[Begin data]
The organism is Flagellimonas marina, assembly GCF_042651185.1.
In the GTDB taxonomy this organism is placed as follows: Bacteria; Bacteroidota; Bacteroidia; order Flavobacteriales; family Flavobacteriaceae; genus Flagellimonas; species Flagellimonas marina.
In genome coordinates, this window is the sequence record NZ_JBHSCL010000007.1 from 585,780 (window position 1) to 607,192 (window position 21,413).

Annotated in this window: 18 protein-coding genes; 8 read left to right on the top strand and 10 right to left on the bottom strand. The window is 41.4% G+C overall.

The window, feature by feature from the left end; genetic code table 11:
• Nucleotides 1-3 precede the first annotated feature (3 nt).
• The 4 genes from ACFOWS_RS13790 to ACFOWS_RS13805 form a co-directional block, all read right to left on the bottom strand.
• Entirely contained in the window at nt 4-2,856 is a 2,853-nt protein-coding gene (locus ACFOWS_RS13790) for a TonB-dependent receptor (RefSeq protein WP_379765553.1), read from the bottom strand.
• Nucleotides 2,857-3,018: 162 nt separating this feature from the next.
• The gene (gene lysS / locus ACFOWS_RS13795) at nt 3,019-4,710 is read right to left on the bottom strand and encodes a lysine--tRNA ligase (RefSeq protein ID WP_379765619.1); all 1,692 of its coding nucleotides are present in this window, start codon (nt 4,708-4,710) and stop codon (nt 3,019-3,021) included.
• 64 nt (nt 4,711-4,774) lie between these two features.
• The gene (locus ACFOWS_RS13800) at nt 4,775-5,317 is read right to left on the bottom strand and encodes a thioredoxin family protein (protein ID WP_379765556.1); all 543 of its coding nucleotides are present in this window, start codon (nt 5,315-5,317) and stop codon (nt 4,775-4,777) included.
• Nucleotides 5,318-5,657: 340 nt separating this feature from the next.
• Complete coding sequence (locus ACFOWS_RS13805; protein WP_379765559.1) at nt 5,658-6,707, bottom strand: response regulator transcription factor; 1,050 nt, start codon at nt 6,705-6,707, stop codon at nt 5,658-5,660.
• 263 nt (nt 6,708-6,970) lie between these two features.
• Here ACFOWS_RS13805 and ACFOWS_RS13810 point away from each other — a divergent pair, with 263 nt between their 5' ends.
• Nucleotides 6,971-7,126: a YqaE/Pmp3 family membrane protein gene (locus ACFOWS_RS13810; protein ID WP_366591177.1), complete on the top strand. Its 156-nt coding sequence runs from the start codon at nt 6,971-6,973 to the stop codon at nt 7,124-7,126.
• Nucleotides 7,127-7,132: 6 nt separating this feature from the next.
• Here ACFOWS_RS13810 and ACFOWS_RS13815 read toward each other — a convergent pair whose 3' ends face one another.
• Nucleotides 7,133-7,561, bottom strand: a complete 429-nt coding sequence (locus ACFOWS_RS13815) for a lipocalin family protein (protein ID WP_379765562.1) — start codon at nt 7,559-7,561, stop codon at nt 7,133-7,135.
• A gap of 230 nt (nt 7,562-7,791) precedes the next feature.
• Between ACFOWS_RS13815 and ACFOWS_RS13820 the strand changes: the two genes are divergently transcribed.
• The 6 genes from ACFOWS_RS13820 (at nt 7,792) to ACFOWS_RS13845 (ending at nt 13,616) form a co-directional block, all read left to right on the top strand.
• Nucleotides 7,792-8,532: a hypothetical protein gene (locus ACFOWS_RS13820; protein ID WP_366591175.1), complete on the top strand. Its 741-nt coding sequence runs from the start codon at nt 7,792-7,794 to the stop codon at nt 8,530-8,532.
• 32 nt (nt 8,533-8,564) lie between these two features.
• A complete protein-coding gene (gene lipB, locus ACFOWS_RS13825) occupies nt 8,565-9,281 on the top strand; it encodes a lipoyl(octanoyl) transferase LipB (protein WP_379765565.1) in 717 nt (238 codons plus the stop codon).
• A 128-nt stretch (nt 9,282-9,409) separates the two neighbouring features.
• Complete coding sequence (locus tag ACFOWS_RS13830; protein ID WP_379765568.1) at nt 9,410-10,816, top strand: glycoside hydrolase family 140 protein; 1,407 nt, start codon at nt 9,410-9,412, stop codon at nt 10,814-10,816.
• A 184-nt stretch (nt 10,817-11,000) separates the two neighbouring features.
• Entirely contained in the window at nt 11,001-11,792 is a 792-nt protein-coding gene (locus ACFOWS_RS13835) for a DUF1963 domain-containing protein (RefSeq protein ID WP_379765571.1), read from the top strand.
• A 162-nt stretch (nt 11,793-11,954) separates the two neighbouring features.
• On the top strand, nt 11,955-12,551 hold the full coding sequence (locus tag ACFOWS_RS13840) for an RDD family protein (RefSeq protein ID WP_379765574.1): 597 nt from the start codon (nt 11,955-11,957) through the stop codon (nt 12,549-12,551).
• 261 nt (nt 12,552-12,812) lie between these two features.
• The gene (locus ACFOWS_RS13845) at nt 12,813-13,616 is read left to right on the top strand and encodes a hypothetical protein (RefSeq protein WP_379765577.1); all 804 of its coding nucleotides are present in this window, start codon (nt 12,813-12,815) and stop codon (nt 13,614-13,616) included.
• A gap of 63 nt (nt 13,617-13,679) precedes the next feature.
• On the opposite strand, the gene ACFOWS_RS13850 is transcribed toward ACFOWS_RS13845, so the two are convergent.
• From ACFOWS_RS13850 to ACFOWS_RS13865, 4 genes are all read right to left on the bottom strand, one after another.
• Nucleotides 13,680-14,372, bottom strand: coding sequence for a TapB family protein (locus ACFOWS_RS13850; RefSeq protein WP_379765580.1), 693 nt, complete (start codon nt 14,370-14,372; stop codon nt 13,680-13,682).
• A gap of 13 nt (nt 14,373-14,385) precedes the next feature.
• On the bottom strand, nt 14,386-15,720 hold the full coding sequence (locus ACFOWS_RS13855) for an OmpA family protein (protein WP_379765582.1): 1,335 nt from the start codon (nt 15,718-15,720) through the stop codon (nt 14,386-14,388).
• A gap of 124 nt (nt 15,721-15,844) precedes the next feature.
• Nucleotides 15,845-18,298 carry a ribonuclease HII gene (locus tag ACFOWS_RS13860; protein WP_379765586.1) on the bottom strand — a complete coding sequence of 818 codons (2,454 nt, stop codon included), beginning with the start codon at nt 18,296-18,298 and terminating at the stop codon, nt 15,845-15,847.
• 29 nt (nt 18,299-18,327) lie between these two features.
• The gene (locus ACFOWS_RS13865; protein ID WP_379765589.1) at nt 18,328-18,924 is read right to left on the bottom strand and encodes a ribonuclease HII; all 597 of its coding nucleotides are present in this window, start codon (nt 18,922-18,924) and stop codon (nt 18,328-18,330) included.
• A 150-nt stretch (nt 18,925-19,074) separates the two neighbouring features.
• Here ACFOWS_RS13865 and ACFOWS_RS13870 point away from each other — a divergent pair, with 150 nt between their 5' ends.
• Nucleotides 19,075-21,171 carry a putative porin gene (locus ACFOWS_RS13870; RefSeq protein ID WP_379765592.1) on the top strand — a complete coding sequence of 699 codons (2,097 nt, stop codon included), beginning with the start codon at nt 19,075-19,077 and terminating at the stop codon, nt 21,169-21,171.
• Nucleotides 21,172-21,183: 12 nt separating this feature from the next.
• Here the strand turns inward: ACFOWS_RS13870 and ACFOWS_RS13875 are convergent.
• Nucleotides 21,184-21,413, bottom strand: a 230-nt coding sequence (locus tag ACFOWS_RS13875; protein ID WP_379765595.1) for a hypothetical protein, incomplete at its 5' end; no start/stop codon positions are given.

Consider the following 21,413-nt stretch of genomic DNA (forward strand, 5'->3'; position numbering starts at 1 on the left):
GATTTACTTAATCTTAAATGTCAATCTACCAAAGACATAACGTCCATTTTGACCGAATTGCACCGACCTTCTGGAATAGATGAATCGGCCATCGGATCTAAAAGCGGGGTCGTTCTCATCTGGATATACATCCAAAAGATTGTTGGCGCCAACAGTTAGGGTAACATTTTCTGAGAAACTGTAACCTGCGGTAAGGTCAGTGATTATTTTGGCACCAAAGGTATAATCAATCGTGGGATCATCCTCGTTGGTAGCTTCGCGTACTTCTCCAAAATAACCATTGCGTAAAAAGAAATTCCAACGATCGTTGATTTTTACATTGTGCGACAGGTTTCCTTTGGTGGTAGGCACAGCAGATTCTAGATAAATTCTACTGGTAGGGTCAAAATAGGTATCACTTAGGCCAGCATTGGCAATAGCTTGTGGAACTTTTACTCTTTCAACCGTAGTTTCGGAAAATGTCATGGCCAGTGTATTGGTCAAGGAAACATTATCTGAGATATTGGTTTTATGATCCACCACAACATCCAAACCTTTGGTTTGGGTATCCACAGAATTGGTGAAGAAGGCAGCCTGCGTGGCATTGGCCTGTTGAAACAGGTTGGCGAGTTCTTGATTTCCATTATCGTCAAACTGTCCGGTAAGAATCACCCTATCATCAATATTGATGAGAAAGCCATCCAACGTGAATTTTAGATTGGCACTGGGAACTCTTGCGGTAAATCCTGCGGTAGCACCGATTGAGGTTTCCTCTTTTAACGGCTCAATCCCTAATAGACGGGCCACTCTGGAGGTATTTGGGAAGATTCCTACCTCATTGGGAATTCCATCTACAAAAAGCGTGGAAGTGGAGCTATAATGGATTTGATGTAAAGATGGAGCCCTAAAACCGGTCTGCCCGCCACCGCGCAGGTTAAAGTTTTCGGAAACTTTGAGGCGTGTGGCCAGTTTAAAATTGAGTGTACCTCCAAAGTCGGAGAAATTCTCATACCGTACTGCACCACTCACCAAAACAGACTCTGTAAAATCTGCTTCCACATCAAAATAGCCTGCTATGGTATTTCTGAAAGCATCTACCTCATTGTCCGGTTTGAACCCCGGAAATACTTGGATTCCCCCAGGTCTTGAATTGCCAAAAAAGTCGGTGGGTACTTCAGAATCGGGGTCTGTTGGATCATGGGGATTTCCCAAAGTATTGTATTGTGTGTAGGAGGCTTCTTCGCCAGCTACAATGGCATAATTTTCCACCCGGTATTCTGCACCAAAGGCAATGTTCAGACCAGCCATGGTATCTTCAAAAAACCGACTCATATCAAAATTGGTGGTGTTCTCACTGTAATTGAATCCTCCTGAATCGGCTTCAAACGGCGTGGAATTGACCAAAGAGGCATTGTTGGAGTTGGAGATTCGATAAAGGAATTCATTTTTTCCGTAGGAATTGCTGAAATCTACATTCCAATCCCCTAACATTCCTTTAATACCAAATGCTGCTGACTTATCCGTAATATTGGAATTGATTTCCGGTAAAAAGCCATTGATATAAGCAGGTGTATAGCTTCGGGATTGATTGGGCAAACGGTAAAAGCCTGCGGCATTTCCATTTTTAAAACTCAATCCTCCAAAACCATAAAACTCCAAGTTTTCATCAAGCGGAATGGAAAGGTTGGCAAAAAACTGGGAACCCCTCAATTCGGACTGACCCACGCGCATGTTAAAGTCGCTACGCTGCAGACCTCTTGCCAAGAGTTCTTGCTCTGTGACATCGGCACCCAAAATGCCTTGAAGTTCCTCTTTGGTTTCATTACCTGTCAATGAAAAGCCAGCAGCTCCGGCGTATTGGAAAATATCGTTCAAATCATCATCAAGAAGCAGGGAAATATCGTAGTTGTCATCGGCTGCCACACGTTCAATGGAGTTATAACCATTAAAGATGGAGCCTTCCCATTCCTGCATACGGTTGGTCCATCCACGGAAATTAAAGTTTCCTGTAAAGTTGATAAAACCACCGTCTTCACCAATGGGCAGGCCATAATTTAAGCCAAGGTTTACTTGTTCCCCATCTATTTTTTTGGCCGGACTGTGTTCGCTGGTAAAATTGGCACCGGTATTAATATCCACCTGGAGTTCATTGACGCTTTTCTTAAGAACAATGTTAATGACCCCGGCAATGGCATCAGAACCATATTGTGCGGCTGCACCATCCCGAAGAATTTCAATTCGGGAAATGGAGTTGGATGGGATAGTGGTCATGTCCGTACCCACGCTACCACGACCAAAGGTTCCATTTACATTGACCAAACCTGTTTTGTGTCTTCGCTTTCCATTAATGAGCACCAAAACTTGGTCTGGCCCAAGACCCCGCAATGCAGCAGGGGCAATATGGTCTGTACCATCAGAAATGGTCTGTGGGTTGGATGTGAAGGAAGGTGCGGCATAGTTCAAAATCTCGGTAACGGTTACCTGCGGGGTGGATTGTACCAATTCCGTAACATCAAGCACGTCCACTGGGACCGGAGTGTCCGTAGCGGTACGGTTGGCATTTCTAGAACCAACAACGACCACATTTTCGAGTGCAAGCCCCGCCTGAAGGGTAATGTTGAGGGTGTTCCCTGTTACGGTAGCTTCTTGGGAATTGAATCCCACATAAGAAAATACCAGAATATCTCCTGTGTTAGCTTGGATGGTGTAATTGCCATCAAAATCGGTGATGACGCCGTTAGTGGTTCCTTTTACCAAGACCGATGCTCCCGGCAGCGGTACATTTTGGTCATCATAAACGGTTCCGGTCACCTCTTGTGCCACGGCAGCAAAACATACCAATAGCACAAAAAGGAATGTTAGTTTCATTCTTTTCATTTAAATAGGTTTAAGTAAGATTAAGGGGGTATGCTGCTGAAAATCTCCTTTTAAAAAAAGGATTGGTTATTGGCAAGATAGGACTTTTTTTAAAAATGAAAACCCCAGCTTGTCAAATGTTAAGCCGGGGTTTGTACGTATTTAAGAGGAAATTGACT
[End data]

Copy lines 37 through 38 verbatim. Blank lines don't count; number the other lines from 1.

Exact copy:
• From ACFOWS_RS13850 to ACFOWS_RS13865, 4 genes are all read right to left on the bottom strand, one after another.
• Nucleotides 13,680-14,372, bottom strand: coding sequence for a TapB family protein (locus ACFOWS_RS13850; RefSeq protein WP_379765580.1), 693 nt, complete (start codon nt 14,370-14,372; stop codon nt 13,680-13,682).